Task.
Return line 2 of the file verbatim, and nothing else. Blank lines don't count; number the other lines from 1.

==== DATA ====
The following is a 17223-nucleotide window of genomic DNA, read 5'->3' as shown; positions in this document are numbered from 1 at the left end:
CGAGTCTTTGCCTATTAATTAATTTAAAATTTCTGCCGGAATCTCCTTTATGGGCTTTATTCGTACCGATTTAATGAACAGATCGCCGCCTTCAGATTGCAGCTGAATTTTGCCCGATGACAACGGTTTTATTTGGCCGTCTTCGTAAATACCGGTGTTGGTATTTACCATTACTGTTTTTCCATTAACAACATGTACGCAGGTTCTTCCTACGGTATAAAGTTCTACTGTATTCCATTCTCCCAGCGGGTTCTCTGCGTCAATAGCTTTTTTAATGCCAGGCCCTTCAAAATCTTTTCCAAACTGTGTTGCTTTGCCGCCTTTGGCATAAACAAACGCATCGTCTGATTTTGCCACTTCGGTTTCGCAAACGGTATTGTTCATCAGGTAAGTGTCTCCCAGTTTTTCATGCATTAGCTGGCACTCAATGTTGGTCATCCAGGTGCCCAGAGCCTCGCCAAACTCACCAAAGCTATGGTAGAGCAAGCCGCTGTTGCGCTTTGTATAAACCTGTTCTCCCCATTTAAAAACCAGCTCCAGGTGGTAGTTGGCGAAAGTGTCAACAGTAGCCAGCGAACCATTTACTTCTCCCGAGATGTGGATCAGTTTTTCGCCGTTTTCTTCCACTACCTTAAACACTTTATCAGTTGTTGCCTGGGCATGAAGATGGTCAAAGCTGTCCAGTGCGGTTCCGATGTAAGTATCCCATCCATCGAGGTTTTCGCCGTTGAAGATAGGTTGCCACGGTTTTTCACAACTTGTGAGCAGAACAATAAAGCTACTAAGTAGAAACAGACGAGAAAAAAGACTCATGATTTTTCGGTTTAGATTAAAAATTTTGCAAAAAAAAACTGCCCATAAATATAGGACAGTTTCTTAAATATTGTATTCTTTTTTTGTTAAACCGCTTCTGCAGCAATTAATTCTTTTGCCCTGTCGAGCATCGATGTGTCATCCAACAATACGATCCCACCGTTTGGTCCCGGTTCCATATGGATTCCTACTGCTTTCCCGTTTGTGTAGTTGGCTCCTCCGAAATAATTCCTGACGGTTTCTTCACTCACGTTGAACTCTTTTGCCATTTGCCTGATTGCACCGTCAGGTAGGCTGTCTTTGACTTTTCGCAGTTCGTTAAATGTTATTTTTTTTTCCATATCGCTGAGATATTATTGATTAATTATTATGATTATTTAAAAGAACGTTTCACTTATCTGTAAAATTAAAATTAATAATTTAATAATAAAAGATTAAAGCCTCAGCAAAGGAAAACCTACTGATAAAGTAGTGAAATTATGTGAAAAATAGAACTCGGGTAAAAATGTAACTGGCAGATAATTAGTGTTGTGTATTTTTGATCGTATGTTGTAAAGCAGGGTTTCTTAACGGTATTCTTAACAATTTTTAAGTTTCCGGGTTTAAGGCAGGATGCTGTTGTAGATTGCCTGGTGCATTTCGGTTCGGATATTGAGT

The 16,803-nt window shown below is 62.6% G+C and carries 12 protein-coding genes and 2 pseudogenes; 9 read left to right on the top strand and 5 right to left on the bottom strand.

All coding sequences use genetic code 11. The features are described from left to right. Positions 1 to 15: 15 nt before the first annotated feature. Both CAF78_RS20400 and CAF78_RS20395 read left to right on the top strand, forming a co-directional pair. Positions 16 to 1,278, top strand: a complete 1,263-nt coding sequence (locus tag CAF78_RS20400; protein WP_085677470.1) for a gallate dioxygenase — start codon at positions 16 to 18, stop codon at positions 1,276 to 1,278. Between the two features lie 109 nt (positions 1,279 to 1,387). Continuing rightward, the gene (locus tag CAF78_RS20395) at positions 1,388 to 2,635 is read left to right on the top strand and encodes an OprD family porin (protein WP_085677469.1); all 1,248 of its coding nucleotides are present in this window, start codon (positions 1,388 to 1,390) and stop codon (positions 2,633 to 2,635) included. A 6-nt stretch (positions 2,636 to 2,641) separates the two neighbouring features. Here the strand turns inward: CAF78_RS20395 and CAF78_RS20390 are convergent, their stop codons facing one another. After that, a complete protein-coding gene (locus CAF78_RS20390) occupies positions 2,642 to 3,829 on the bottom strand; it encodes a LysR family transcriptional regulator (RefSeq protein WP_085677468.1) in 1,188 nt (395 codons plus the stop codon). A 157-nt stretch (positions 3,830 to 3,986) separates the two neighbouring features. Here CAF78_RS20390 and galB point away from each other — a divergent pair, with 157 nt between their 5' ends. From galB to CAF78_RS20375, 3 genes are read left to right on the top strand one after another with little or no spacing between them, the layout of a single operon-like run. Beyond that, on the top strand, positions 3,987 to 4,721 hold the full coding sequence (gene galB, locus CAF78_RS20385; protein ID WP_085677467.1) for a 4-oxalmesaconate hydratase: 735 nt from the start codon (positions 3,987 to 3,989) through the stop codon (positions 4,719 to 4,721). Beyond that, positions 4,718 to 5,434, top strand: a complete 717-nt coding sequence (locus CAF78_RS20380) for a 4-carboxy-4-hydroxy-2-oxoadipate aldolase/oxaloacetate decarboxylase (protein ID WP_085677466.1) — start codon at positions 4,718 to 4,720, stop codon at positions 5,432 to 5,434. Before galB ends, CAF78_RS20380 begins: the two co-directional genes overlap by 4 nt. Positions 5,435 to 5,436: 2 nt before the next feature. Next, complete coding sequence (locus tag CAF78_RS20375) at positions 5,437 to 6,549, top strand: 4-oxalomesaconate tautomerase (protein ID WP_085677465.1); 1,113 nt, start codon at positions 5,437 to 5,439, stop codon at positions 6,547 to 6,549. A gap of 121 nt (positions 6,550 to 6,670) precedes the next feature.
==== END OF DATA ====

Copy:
CGAGTCTTTGCCTATTAATTAATTTAAAATTTCTGCCGGAATCTCCTTTATGGGCTTTATTCGTACCGATTTAATGAACAGATCGCCGCCTTCAGATTGCAGCTGAATTTTGCCCGATGACAACGGTTTTATTTGGCCGTCTTCGTAAATACCGGTGTTGGTATTTACCATTACTGTTTTTCCATTAACAACATGTACGCAGGTTCTTCCTACGGTATAAAGTTCTACTGTATTCCATTCTCCCAGCGGGTTCTCTGCGTCAATAGCTTTTTTAATGCCAGGCCCTTCAAAATCTTTTCCAAACTGTGTTGCTTTGCCGCCTTTGGCATAAACAAACGCATCGTCTGATTTTGCCACTTCGGTTTCGCAAACGGTATTGTTCATCAGGTAAGTGTCTCCCAGTTTTTCATGCATTAGCTGGCACTCAATGTTGGTCATCCAGGTGCCCAGAGCCTCGCCAAACTCACCAAAGCTATGGTAGAGCAAGCCGCTGTTGCGCTTTGTATAAACCTGTTCTCCCCATTTAAAAACCAGCTCCAGGTGGTAGTTGGCGAAAGTGTCAACAGTAGCCAGCGAACCATTTACTTCTCCCGAGATGTGGATCAGTTTTTCGCCGTTTTCTTCCACTACCTTAAACACTTTATCAGTTGTTGCCTGGGCATGAAGATGGTCAAAGCTGTCCAGTGCGGTTCCGATGTAAGTATCCCATCCATCGAGGTTTTCGCCGTTGAAGATAGGTTGCCACGGTTTTTCACAACTTGTGAGCAGAACAATAAAGCTACTAAGTAGAAACAGACGAGAAAAAAGACTCATGATTTTTCGGTTTAGATTAAAAATTTTGCAAAAAAAAACTGCCCATAAATATAGGACAGTTTCTTAAATATTGTATTCTTTTTTTGTTAAACCGCTTCTGCAGCAATTAATTCTTTTGCCCTGTCGAGCATCGATGTGTCATCCAACAATACGATCCCACCGTTTGGTCCCGGTTCCATATGGATTCCTACTGCTTTCCCGTTTGTGTAGTTGGCTCCTCCGAAATAATTCCTGACGGTTTCTTCACTCACGTTGAACTCTTTTGCCATTTGCCTGATTGCACCGTCAGGTAGGCTGTCTTTGACTTTTCGCAGTTCGTTAAATGTTATTTTTTTTTCCATATCGCTGAGATATTATTGATTAATTATTATGATTATTTAAAAGAACGTTTCACTTATCTGTAAAATTAAAATTAATAATTTAATAATAAAAGATTAAAGCCTCAGCAAAGGAAAACCTACTGATAAAGTAGTGAAATTATGTGAAAAATAGAACTCGGGTAAAAATGTAACTGGCAGATAATTAGTGTTGTGTATTTTTGATCGTATGTTGTAAAGCAGGGTTTCTTAACGGTATTCTTAACAATTTTTAAGTTTCCGGGTTTAAGGCAGGATGCTGTTGTAGATTGCCTGGTGCATTTCGGTTCGGATATTGAGT